Contrast Roman rule with the Kingdom of God proclaimed by Jesus. He tells his disciples that heaven rejoices at the repentance of a single sinner. (Luke 15:7) Subjects of his kingdom are to be concerned with the most marginalized, honored even for giving them a “cup of cold water.” (Matthew 10:42) Jesus elsewhere declares “the last will be first, and the first last.” (Matthew 20:16) Indeed, the members of this kingdom are exhorted to invite to their feasts “the maimed, the lame, the blind.” It’s hard to imagine any Roman official doing the same.

Such concern for all members of the kingdom of God stems from the divine king’s own love for his people. Psalm 41 reads: “Blessed is he who considers the poor! The LORD delivers him in the day of trouble; the LORD protects him and keeps him alive; he is called blessed in the land.”

The psalmist elsewhere asks: “Who is like the LORD our God, who is seated on high, who looks far down on the heavens and the earth? He raises the poor from the dust and lifts the needy from the ash heap, to make them sit with princes, with the princes of his people.” (Psalm 113:5-8) Moreover, the king of heaven and earth care enough to know the deepest intimacies of the lives of us all, our going out and going in, having formed our inward parts, knitted together in our mothers’ wombs. (Psalm 139)

This isn’t to say that Rome wasn’t interested in projecting an image of divine benevolence onto its emperors. Octavian, the adopted son of the supposedly divine Caesar, has himself pronounced “son of a god.” He also, so Roman biographers alleged, ascended to heaven. Ancient sources tell us that Vespasian, who reigned about one generation after Christ, supposedly restored sight to a blind man by spitting in his eyes, and cured another man’s withered hand by standing on it.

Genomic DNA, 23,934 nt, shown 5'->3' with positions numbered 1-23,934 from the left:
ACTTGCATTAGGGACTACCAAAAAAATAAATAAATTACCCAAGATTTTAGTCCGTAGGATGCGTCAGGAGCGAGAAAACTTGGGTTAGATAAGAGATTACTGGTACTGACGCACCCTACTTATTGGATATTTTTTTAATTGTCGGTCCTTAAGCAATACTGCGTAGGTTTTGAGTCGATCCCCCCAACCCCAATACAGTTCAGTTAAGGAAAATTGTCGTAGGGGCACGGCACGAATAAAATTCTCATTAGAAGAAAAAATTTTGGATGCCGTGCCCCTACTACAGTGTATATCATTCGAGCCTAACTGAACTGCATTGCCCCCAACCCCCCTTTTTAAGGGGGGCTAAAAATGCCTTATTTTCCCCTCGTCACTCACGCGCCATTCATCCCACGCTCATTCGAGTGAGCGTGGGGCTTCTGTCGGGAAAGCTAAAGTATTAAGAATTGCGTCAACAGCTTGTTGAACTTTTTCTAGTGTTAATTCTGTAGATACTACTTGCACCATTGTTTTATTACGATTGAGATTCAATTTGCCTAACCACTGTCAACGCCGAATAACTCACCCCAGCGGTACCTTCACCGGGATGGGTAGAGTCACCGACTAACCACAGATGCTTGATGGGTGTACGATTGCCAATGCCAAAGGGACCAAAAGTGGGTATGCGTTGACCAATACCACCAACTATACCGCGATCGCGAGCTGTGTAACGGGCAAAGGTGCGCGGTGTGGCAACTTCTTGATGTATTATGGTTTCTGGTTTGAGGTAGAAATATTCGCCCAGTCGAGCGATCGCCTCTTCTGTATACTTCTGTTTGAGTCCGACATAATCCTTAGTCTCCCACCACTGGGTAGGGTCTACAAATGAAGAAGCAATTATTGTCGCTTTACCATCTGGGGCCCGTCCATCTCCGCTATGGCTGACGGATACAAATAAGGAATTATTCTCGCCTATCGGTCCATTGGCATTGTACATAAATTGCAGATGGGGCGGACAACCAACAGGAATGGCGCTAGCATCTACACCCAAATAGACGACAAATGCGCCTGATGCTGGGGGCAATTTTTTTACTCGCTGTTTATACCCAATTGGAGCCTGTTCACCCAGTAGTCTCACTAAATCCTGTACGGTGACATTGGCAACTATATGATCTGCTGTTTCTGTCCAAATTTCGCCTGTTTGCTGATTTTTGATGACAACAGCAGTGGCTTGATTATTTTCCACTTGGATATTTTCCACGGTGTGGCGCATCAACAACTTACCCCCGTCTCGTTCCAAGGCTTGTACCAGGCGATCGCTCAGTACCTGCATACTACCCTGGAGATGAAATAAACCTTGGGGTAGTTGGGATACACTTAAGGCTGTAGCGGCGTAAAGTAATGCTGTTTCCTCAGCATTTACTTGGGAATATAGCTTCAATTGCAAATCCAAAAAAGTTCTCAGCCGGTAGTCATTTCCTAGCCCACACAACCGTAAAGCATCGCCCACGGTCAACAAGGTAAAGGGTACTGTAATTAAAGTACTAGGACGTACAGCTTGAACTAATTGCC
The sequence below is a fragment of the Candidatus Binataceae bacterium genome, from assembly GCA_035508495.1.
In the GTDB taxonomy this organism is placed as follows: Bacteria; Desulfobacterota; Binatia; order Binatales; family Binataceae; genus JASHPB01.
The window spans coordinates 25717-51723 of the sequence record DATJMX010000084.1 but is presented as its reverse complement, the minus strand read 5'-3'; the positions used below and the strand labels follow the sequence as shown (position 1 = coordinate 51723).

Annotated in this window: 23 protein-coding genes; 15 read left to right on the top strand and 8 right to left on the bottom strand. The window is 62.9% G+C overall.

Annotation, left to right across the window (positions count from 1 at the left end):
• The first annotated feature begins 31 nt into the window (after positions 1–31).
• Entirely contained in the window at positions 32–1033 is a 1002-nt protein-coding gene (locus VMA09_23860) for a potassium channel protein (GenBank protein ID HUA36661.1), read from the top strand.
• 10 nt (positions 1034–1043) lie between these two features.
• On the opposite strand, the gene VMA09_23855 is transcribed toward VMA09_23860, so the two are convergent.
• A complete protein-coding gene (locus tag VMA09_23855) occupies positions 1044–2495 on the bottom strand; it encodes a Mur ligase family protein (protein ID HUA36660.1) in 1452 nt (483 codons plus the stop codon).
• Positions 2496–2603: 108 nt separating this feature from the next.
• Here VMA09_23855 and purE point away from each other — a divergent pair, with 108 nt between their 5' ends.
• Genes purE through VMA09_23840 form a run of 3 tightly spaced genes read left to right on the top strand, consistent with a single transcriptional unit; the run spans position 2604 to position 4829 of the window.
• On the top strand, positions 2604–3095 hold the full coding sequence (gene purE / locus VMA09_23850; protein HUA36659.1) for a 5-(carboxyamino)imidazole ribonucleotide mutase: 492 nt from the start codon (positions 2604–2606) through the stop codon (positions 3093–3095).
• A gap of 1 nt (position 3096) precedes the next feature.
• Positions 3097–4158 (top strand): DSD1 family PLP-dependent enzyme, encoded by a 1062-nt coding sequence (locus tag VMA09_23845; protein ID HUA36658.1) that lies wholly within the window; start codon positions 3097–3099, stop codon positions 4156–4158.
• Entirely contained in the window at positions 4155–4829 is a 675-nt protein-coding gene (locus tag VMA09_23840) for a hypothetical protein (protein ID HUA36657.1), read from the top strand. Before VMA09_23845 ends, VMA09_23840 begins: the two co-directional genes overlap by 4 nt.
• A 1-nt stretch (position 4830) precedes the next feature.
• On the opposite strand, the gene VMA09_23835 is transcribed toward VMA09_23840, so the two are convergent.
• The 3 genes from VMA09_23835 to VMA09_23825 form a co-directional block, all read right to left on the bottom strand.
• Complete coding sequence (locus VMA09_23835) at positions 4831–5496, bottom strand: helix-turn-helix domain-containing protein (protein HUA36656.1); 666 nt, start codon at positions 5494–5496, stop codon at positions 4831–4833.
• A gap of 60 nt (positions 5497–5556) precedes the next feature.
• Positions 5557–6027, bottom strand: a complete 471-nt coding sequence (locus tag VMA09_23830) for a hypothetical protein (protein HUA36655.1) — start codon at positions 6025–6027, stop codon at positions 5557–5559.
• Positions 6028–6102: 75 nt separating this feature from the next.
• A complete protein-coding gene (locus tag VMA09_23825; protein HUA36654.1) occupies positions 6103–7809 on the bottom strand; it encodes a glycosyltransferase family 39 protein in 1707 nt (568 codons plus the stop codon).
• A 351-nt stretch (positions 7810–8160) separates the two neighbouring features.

Yet despite these fictional heroics and miracles, the vast majority of the citizens of the Roman empire lived in poverty, their identities and needs far removed from the knowledge or interests of their rulers. No wonder so many eagerly converted to the Christian faith, which promised an emperor who truly loved his subjects.

In the modern age, of course, we don’t have it nearly as bad as those first-century Romans. Even citizens of some of the most dictatorial governments in this world enjoy state benefits that an ancient Roman could only dream of.

Yet all the same, political structures will always, at one time or another, let us down. The inherent impersonality of governance is a permanent obstacle to realizing the help we need to live happy, fulfilled lives.

Thank heavens, as Holy Scripture shows, members of God’s kingdom will never be left behind. As Jesus taught, “Blessed are you poor, for yours is the kingdom of God,” (Luke 6:20).


*ImageThe Sermon of St. John the Baptist by Pieter Bruegel the Elder, 1525 [Szépmûvészeti Múzeum, Budapest]

Casey Chalk is the author of The Obscurity of Scripture and The Persecuted. He is a contributor for Crisis Magazine, The American Conservative, and New Oxford Review. He has degrees in history and teaching from the University of Virginia and a master's in theology from Christendom College.